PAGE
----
CLEVELAND (AP) — Growing up in the 1980s, Sam McNulty often visited the food vendors at the West Side Market, located in Cleveland’s Ohio City neighborhood.
“I kind of fell in love with the neighborhood back then, even though it was considered sketchy,” said McNulty. By the 1990s, when McNulty interned with a community development organization, “the neighborhood was still largely boarded up — not a place you wanted to be after dark,” he recalled. “But you were starting to see little glimmers of hope.”
Today Ohio City offers visitors a very different impression. There’s a booming craft beer and dining scene with some 40 eateries, many concentrated around West 25th Street. McNulty opened his first restaurant, Bier Markt, at 1948 W. 25th St., over 10 years ago; today he co-owns five restaurants in the area, including two of the brewpubs Ohio City is now known for.
Meanwhile, the West Side Market, more than a century old, isn’t just some vestige of a bygone era. It’s a vibrant, bustling retail food center with more than 100 vendors and a million annual visitors.
And for anybody who loves historic architecture, Ohio City offers lots of eye candy: quiet residential streets lined with beautifully restored Victorian homes.
The neighborhood expects to be busier than usual with Cleveland hosting the Republican National Convention July 18-21. McNulty says he fielded requests to book his restaurants solid with GOP events, but decided to book up just one venue each night so the other four would be open to the public.
“We’re excited to show off all the good things happening here,” he said. “It’s going to be a good time.”
Here are some details on visiting Ohio City.
WEST SIDE MARKET
Nothing celebrates Cleveland’s ethnic heritage like the food at the West Side Market: pierogis, Hungarian-style sausage, strudel and more. Locals can shop for groceries, hungry visitors can get ready-to-eat food ranging from tamales to cupcakes, and out-of-towners can pick up gifts like honey, spices, gourmet popcorn and jams. Don’t miss the clock tower, 137 feet tall; the 44-foot-high tiled, vaulted Guastavino ceiling, and the head of a longhorn steer overlooking Foster’s Meats.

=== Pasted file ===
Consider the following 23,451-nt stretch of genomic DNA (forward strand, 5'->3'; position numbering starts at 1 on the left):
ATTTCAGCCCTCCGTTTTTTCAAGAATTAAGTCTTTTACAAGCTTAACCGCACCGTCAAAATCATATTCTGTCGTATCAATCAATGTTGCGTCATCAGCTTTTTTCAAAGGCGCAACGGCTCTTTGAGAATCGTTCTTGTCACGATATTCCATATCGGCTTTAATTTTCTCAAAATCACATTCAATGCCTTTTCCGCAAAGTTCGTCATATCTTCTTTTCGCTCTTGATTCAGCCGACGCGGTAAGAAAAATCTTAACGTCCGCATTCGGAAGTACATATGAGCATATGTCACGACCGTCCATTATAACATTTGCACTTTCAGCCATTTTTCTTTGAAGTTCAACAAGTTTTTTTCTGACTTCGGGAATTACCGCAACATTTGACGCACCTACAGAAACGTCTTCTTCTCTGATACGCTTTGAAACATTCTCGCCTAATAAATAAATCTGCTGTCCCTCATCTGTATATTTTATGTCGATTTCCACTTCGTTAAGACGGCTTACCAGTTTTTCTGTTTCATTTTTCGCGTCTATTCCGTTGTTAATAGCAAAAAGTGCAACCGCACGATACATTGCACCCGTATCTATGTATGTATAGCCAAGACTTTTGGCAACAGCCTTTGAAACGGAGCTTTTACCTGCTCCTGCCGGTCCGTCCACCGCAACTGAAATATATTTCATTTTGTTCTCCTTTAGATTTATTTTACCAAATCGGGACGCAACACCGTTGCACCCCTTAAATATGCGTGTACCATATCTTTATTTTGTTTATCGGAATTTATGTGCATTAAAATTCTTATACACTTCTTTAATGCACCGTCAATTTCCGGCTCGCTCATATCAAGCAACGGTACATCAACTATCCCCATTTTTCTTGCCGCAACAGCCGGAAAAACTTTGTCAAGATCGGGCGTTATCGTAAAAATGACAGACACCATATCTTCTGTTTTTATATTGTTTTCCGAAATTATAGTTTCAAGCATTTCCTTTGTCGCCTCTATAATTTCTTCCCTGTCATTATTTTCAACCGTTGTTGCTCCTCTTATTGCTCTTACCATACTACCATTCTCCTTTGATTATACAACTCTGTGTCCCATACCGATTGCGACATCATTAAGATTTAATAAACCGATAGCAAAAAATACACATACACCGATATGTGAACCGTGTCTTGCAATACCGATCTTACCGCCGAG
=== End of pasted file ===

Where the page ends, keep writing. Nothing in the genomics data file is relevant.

Located at 1979 W. 25th St., the market is open Monday and Wednesday, 7 a.m.-4 p.m.; Friday and Saturday, 7 a.m.-6 p.m.; Sundays, noon-6 p.m.; closed Tuesdays and Thursdays.
Dozens of charming Victorian homes — from simple cottages to Italianate mansions — can be found along quiet residential streets in the heart of Ohio City’s historic district, which stretches to West 44th Street. Look for quirky turrets, windows in many geometric shapes, lacy wooden spindlework and broad, columned porches. Some homes are adorned with flags and flowers, some are painted in whimsical colors.
DINING, BREWERIES AND MORE
Brothers Patrick and Daniel Conway helped pioneer Ohio City’s resurgence and its craft beer industry when they opened the Great Lakes Brewing Co. in 1988 at 2516 Market Ave. Today Great Lakes is one of a half-dozen breweries in the neighborhood, and one of several offering a tour. McNulty’s Market Garden Brewery, 1947 W. 25th St., also just started hosting tours.
Other businesses along the West 25th Street corridor and surrounding streets include ethnic restaurants; the Glass Bubble Project, a glass-blowing studio that creates artwork from recycled material; and Mitchell’s Ice Cream, located in an old theater at 1867 W. 25th St. There’s even a 6-acre urban farm where locals grow produce; a farm stand operates Friday-Saturday, 9 a.m.-3 p.m., June-November, at West 24th Street and Bridge Avenue.
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